This past Saturday, I dressed in 1920’s cocktail attire for a “wake” at a local speakeasy. It was the first time in years that I had participated in a costumed Halloween celebration and I enjoyed playing the part of a grieving relative along with other women in their feathers, headbands, sequins and diamonds, and men in their black suits, shiny shoes, silk bow ties and fedoras.
The next day, while looking at photos posted on Facebook by relatives, friends, friends of friends and total strangers*, I was reminded how much the celebration of Halloween has changed since the 1950’s when I was trick or treating around Vittmer Avenue in Cincinnati, Ohio.
A lot of those Facebook images showed children in elaborate costumes enjoying a neighborhood party before sunset with their parents, many dressed in larger versions of those same costumes. Kids of all ages were also shown gathering candy from stores in the mall, or partying at large school or church events. And, of course, there were photos of ghoulish house decorations: witches with lighted eyes, ghosts flying through the air, creepy mechanical vampires and zombies and, as one friend reported, the sounds of chain saws and screams.
What I experienced in the 50’s was very different.
First, there weren’t any parties, except for some small celebrations at school as teachers tried to keep us calm as we waited for the big night.
And… yes, Halloween trick or treating was always at night. It had to be almost dark, no matter how much we were bouncing off the walls with anticipation. It just wouldn’t be spooky enough to go out earlier.
We stayed around our neighborhoods and our parents didn’t go with us once we were old enough – around six or so, I think – to carry our own pillowcases. They didn’t really want to go and we didn’t want them to either. And they never dressed up or went to their own parties.
Instead, they stayed at home to give out candy and sent us on our way with a few warnings. In my case, they went something like …. “Don’t cross the main street, stay in the general vicinity, don’t lose your younger brother, and be home in a couple of hours”.
I can’t remember any store-bought costumes. I think they became more available in the early 60’s. Although we could get some accessories like masks, face paint or costume jewelry at Woolworth’s Five and Dime, we’d have to shop at home to find things that, with a little imagination, would make us look like a pirate, a princess, a ghost, a witch, a cowboy, a rabbit or a clown. One year, I was a hobo (there’s a word you don’t hear anymore) and borrowed clothes from my dad’s closet that had to be safety-pinned everywhere so that I could walk. I remember my brother wanting to be a mummy and my mom cutting up strips of old sheets to wrap around him. It didn’t take long for those strips to begin coming apart and I had to keep re-wrapping him, which was annoying since it took up too much of my candy-gathering time.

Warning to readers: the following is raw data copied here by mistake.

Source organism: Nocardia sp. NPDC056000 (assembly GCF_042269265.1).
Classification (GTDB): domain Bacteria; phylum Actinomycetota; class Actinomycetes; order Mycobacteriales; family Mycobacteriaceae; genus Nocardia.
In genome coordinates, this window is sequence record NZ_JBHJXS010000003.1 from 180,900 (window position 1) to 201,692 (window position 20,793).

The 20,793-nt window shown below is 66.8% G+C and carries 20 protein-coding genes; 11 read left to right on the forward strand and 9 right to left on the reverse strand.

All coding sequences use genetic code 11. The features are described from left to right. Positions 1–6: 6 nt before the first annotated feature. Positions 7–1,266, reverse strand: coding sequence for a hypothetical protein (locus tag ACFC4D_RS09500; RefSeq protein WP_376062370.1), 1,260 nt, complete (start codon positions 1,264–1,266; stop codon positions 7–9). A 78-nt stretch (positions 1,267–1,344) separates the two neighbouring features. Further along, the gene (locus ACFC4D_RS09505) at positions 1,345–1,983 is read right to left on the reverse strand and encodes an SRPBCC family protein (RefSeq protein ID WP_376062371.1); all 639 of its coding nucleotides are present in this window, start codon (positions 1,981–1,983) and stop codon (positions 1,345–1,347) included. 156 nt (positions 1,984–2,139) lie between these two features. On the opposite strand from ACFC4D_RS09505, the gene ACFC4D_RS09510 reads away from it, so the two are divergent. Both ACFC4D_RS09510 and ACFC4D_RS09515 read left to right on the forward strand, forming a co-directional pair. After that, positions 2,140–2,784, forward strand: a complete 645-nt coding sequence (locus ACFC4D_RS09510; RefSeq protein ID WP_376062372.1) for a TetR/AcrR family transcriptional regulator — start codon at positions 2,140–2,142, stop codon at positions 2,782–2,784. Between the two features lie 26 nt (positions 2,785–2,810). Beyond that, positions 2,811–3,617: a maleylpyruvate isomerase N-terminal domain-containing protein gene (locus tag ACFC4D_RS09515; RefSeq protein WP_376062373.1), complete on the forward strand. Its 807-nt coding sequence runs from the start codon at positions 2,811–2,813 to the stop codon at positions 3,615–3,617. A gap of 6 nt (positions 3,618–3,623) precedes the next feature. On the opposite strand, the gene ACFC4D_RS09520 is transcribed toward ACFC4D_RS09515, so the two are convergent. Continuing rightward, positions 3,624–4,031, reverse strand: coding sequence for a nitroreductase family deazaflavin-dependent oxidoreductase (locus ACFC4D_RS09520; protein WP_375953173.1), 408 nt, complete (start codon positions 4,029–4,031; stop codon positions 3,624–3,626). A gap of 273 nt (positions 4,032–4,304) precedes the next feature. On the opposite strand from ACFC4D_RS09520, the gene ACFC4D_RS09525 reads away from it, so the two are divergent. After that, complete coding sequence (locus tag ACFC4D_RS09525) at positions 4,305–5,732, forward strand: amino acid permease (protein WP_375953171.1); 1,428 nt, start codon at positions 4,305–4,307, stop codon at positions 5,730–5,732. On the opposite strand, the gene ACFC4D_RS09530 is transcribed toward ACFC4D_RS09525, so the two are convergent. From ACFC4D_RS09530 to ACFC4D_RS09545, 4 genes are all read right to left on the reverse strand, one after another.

Ah, candy! Getting chocolate bars was a big deal. Most of the treats were popcorn balls, candy apples (which we didn’t want because they would melt in our pillowcases), bubble gum, candy cigarettes (remember those?), candy corn and pennies. We had to go to a lot of houses to make sure to get enough of our favorite chocolates like Hershey bars, Milky Ways, Baby Ruths and Butterfingers. And, when we got them, they were full size chocolate bars … not like today’s little bitty versions.
Jack-O-Lanterns, carved by our dads with kitchen knives, were everywhere. I can still remember the smell and feel of the slimy seeds and stringy pumpkin fibers and I can see the pumpkins melting toward the end of the evening after candles burned in them for hours. Almost every house had at least one Jack-O-Lantern to indicate that trick-or-treaters were welcome. And, there was an occasional ghost made from a sheet or a tombstone made out of cardboard.
I tried to find even one photo of me in costume as a kid. I have many Christmas, Easter, Thanksgiving and birthday pictures, but apparently Halloween wasn’t a particularly important holiday to my parents. And, they didn’t have the pressure of social media requiring them to post pictures of their precious kids for friends and relatives.
Halloween was always a magical night, though. Keen anticipation, a little fear, a lot of greed, glowing pumpkins, and a dose of independence made it exciting. When I’d dump my candy on the floor that night and realize that I’d be able to have a sugar fix for days, it was a satisfying reward after an exhausting night.
I don’t think that Halloween in the 50’s was necessarily better than Halloween today. In fact, I wish I could have been a much more authentic mermaid, or rock star, or superhero. And, it’s no doubt a good thing that parents are more involved and cautious these days.
It might not have been better, but it sure was a lot simpler.
*When I first “joined” Facebook to see photos of the grandkids and a few friends, those are the only photos I saw. Now, the ads and videos are overwhelming and the photos of strangers who are in some way connected to the people I’ve “friended” are getting really irritating. What happened to Facebook?